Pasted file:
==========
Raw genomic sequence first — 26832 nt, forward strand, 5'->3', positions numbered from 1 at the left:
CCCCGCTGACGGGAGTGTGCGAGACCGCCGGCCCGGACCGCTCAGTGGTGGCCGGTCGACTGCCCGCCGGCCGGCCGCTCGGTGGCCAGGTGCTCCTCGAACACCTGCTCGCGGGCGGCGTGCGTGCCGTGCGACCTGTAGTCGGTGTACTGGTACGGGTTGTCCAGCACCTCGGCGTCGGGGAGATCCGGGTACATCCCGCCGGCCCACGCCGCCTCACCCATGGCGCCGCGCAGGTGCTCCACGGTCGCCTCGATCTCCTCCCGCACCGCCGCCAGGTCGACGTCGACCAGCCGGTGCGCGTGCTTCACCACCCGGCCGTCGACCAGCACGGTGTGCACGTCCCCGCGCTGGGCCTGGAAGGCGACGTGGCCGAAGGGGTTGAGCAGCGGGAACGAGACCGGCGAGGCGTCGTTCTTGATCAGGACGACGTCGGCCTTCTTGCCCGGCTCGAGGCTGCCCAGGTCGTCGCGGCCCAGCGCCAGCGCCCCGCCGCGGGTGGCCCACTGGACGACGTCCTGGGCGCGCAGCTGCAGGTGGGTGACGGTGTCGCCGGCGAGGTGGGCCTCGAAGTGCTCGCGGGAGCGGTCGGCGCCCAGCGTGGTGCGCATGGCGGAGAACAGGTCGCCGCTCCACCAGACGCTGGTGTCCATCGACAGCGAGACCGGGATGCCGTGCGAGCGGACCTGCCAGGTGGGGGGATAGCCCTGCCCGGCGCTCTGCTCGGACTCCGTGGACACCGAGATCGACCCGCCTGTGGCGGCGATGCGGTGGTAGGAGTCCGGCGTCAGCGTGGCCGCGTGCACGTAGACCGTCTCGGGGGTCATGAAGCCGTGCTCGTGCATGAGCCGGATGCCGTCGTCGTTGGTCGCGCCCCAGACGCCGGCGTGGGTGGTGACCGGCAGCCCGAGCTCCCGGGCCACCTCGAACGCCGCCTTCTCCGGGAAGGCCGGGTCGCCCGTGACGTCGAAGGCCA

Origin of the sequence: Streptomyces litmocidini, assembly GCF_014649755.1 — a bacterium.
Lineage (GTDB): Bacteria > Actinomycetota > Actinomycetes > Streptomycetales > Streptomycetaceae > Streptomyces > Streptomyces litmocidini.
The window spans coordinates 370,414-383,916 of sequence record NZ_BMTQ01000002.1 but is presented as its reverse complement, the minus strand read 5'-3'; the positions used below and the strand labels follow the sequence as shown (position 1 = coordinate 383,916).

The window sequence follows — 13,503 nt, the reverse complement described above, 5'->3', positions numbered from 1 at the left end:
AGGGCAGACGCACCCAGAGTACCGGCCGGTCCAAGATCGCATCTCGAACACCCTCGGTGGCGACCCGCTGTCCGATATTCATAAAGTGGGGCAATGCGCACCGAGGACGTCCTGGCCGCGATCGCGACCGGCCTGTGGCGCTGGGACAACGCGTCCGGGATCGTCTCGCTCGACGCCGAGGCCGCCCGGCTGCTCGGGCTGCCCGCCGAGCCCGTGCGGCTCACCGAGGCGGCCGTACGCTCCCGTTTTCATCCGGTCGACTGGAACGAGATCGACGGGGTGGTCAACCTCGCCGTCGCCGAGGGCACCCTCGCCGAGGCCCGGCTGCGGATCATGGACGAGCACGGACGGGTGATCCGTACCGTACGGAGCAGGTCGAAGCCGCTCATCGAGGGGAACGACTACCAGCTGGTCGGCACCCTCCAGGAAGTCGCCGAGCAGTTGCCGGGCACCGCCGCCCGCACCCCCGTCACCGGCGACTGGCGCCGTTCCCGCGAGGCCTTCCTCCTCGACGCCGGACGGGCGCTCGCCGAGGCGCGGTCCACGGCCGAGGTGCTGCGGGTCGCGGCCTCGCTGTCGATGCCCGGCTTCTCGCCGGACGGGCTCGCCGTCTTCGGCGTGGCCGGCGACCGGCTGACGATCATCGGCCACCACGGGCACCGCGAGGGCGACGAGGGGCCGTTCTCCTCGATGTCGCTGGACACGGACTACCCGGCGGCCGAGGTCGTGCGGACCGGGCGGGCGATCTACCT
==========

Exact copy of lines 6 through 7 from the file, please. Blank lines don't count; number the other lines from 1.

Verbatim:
The window sequence follows — 13,503 nt, the reverse complement described above, 5'->3', positions numbered from 1 at the left end:
AGGGCAGACGCACCCAGAGTACCGGCCGGTCCAAGATCGCATCTCGAACACCCTCGGTGGCGACCCGCTGTCCGATATTCATAAAGTGGGGCAATGCGCACCGAGGACGTCCTGGCCGCGATCGCGACCGGCCTGTGGCGCTGGGACAACGCGTCCGGGATCGTCTCGCTCGACGCCGAGGCCGCCCGGCTGCTCGGGCTGCCCGCCGAGCCCGTGCGGCTCACCGAGGCGGCCGTACGCTCCCGTTTTCATCCGGTCGACTGGAACGAGATCGACGGGGTGGTCAACCTCGCCGTCGCCGAGGGCACCCTCGCCGAGGCCCGGCTGCGGATCATGGACGAGCACGGACGGGTGATCCGTACCGTACGGAGCAGGTCGAAGCCGCTCATCGAGGGGAACGACTACCAGCTGGTCGGCACCCTCCAGGAAGTCGCCGAGCAGTTGCCGGGCACCGCCGCCCGCACCCCCGTCACCGGCGACTGGCGCCGTTCCCGCGAGGCCTTCCTCCTCGACGCCGGACGGGCGCTCGCCGAGGCGCGGTCCACGGCCGAGGTGCTGCGGGTCGCGGCCTCGCTGTCGATGCCCGGCTTCTCGCCGGACGGGCTCGCCGTCTTCGGCGTGGCCGGCGACCGGCTGACGATCATCGGCCACCACGGGCACCGCGAGGGCGACGAGGGGCCGTTCTCCTCGATGTCGCTGGACACGGACTACCCGGCGGCCGAGGTCGTGCGGACCGGGCGGGCGATCTACCT